CNBC Television published this video item, entitled “Fed’s 2022 inflation view will not change: Financial economist” – below is their description.
CNBC’s Kelly Evans discusses what to expect from the Federal Reserve’s meeting with Michael Schumacher of Wells Fargo and Steven Wieting of Citi Global Wealth. For access to live and exclusive video from CNBC subscribe to CNBC PRO: https://cnb.cx/2NGeIvi
The Federal Reserve on Wednesday considerably raised its expectations for inflation this year and brought forward the time frame on when it will next raise interest rates.
However, the central bank gave no indication as to when it will begin cutting back on its aggressive bond-buying program, though Fed Chairman Jerome Powell acknowledged that officials discussed the issue at the meeting.
“You can think of this meeting that we had as the ‘talking about talking about’ meeting,” Powell said in a phrase that recalled a statement he made a year ago that the Fed wasn’t “thinking about thinking about raising rates.”
As expected, the policymaking Federal Open Market Committee unanimously left its benchmark short-term borrowing rate anchored near zero. But officials indicated that rate hikes could come as soon as 2023, after saying in March that it saw no increases until at least 2024. The so-called dot plot of individual member expectations pointed to two hikes in 2023.
Though the Fed raised its headline inflation expectation to 3.4%, a full percentage point higher than the March projection, the post-meeting statement continued to say that inflation pressures are “transitory.” The raised expectations come amid the biggest rise in consumer prices in about 13 years.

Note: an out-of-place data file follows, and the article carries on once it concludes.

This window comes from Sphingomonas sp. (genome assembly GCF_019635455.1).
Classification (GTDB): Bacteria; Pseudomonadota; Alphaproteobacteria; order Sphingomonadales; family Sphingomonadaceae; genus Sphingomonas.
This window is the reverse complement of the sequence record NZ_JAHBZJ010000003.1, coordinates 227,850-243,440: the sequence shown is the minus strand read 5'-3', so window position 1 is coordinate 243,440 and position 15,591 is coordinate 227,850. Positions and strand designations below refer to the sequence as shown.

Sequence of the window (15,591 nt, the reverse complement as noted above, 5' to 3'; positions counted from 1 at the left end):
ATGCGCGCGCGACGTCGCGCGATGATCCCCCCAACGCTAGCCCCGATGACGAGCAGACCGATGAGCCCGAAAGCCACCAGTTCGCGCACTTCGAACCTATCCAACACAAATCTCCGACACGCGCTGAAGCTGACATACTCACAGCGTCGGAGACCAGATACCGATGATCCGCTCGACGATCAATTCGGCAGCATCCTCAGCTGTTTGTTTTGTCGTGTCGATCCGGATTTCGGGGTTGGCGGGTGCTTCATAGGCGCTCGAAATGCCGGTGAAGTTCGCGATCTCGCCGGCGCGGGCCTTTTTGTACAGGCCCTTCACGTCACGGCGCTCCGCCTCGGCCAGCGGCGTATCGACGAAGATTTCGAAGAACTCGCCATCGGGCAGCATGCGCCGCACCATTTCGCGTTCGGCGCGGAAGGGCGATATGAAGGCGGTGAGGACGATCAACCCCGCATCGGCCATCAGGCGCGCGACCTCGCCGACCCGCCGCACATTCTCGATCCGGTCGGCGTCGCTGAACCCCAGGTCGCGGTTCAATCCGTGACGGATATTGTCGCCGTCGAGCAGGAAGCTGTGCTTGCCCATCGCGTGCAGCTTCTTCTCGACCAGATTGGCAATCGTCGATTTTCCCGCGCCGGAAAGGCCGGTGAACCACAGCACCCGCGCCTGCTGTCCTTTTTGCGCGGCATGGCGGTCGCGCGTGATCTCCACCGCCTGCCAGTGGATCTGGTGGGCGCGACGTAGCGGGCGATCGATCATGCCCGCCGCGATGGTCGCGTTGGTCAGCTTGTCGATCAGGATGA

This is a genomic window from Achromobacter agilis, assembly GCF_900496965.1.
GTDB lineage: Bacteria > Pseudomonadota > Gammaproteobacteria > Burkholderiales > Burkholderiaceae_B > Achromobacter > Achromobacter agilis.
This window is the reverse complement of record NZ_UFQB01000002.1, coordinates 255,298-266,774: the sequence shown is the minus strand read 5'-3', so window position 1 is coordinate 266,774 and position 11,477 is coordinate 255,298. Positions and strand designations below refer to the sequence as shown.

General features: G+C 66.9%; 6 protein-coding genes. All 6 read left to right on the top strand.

“This is not what the market expected,” said James McCann, deputy chief economist at Aberdeen Standard Investments. “The Fed is now signaling that rates will need to rise sooner and faster, with their forecast suggesting two hikes in 2023. This change in stance jars a little with the Fed’s recent claims that the recent spike in inflation is temporary.”
Markets reacted to the Fed news, with stocks falling and government bond yields higher.
Even with the raised forecast for this year, the committee still sees inflation trending to its 2% goal over the long run.
“Our expectation is these high inflation readings now will abate,” Powell said at his post-meeting news conference.
Powell also cautioned about reading too much into the dot-plot, saying it is “not a great forecaster of future rate moves. “Lift-off is well into the future,” he said.
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